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Large developments on septic systems to be blocked in New Castle County until August 2021

Delaware Public Media

A temporary version of the controversial plan to limit development using septic systems in New Castle County has passed. 


New Castle County Council unanimously approved a versionof the Administration’s much-debated plan to block subdivisions of more than five parcels in areas of the Suburban zoning district not served by sewer Tuesday. It expires next August. 

The ordinance effectively extends a moratoriumon major septic developments put in place last year. County land use officials have said the new ordinance aims to protect water quality and curtail sprawl in the fast-growing areas below the C&D Canal. 

But New Castle County Farm Bureau president Stewart Ramsey opposedthe plan, saying it would reduce the value of many farmers’ land.

“Like it or not, the value of your farm in Delaware, and particularly in New Castle County, is heavily influenced by its development potential,” he said. “Whether you want to farm it and grow corn or soybeans, chickens, make milk, whatever— the inherent value of that land is heavily influenced by what the developer could do with it if they were to buy it and develop it. And we didn’t want that to be basically stripped off of the land or dramatically reduced.”

The ordinance affects 182 parcels and prevents roughly 4,800 potential units from being built out on septic systems, according to New Castle County Land Use officials.

Some County Council members pushed for a sunset clause on the ordinance so that the County would have time to finish the Southern New Castle County Master Planbefore settling on a permanent solution. A draftof the Master Plan was released last fall. It will in part determine where sewer service is planned. 

“That’s going to have a big role in the fate, if you will, of the land use,” said Richard Hall, general manager of Land Use at the County. “Is it sewer to be built and that type of development pattern? Is it going to be targeted for preservation, where we would not like to see major subdivisions on septic and also like to target it for land preservation programs? We’ll have more clarity instead of this very nebulous, kind of between-here-and-there planning.”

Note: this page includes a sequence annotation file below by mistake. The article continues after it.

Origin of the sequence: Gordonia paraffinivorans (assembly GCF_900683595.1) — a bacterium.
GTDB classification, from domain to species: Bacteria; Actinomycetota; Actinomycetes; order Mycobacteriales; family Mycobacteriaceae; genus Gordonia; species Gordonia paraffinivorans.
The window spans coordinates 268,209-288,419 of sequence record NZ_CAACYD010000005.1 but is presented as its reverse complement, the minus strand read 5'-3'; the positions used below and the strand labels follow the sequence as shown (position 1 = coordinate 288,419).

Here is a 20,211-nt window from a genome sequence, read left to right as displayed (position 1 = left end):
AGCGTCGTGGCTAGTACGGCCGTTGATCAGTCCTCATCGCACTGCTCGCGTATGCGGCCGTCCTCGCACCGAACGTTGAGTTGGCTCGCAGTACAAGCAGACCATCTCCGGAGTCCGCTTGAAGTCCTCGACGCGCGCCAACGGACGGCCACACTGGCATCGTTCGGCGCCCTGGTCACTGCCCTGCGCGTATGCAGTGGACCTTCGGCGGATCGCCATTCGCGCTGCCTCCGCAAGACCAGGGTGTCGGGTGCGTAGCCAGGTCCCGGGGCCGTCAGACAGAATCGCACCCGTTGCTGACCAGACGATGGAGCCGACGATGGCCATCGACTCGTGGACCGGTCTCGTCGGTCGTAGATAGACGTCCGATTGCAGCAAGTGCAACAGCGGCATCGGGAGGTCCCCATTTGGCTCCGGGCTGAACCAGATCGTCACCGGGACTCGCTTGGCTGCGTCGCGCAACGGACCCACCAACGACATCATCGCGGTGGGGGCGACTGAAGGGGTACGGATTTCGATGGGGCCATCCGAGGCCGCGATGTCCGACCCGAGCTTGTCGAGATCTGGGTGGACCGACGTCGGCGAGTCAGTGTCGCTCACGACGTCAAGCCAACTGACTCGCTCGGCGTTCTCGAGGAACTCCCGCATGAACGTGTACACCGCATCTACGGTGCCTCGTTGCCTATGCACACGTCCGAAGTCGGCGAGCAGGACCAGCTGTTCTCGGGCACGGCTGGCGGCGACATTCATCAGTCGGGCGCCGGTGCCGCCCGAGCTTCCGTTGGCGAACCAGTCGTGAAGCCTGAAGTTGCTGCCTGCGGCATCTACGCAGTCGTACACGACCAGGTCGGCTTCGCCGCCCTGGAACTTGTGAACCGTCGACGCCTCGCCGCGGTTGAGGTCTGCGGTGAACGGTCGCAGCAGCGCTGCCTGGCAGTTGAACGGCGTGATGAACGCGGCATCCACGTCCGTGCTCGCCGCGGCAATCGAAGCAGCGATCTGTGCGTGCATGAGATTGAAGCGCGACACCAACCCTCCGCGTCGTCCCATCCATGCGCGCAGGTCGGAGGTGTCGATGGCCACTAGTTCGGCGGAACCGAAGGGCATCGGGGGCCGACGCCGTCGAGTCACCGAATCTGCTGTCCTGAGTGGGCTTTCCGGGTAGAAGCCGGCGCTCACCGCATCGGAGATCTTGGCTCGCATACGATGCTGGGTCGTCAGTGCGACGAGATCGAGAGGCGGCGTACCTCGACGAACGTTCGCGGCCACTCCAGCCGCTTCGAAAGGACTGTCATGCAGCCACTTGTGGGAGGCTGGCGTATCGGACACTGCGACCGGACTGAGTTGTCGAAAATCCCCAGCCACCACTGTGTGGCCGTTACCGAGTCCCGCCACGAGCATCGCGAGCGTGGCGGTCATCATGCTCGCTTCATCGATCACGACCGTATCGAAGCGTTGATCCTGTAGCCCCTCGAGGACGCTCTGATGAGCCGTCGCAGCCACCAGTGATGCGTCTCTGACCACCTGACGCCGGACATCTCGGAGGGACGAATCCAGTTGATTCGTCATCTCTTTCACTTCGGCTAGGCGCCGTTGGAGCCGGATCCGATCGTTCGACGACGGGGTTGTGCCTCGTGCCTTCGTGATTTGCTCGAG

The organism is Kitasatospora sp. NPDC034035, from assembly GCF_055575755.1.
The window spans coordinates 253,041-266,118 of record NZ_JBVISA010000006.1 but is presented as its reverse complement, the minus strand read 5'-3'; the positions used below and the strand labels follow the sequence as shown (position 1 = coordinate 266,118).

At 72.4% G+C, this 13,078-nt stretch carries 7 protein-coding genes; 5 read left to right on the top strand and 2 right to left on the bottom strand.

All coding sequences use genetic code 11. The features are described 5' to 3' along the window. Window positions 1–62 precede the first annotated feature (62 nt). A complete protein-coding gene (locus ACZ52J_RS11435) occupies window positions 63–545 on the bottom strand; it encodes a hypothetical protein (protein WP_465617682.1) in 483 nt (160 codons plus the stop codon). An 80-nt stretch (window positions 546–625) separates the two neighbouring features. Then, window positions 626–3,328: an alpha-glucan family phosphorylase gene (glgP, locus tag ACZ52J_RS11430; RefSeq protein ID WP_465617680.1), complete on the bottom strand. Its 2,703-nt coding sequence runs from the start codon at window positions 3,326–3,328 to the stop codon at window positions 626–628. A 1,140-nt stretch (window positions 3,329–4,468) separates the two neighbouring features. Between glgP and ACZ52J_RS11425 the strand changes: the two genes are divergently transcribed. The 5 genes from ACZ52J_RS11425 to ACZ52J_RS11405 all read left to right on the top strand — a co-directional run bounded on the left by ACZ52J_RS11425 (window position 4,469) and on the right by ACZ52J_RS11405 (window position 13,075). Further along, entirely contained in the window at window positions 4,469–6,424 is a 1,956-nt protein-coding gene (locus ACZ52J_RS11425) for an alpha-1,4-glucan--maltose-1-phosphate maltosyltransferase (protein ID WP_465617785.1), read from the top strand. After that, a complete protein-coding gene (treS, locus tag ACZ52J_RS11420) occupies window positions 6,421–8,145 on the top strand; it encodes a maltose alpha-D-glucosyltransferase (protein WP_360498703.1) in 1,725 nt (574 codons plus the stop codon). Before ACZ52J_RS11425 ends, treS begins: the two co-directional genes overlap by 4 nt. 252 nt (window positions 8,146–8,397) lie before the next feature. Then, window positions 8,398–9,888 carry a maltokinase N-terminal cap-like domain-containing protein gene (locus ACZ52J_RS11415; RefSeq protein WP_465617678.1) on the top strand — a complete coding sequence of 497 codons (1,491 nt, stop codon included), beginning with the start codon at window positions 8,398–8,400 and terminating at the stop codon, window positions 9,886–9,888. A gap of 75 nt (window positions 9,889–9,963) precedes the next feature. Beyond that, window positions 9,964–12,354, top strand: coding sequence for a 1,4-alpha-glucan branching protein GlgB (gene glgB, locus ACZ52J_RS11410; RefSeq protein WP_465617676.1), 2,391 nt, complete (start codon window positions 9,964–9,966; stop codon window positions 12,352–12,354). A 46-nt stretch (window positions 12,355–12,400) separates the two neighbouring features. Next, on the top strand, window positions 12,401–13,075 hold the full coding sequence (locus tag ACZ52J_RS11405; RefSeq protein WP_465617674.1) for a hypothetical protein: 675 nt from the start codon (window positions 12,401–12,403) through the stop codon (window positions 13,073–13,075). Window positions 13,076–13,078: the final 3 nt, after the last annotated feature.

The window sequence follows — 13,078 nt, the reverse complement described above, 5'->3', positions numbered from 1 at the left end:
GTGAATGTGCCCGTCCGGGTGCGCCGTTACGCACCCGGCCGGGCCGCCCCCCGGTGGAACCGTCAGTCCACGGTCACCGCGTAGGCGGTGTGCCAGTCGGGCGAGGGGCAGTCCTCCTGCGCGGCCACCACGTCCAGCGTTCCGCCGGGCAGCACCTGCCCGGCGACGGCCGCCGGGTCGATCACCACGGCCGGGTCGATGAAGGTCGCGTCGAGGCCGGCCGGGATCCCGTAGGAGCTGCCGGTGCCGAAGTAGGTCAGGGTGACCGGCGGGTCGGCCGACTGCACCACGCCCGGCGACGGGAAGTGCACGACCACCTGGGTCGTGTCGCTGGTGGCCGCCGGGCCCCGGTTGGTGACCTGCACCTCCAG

Ramsey hopes a report expected this fall from the County’s Farmland Preservation Subcommitteehe sits on will also be taken into account. He says he is optimistic the new rule’s limited timeframe will allow the County to develop a more “comprehensive” solution, with elements such as an easement-based farmland preservation program. 

“Farmers that are not going to get sewer and are potentially in an area where the county would not like to see them developed, let's buy the development rights,” he said. “Let’s keep them whole, and allow them to keep farming at the same time.”

Hall argues it is important the County prevents significant development of septic in areas that may eventually be served by sewer. “I would argue it’s now or never, because you’re going to lose the areas where this kind of growth can go,” he said. “We’ve got to get smarter about how we grow, so that’s something we’re trying to do.”

Sophia Schmidt is a Delaware native. She comes to Delaware Public Media from NPR’s Weekend Edition in Washington, DC, where she produced arts, politics, science and culture interviews. She previously wrote about education and environment for The Berkshire Eagle in Pittsfield, MA. She graduated from Williams College, where she studied environmental policy and biology, and covered environmental events and local renewable energy for the college paper.
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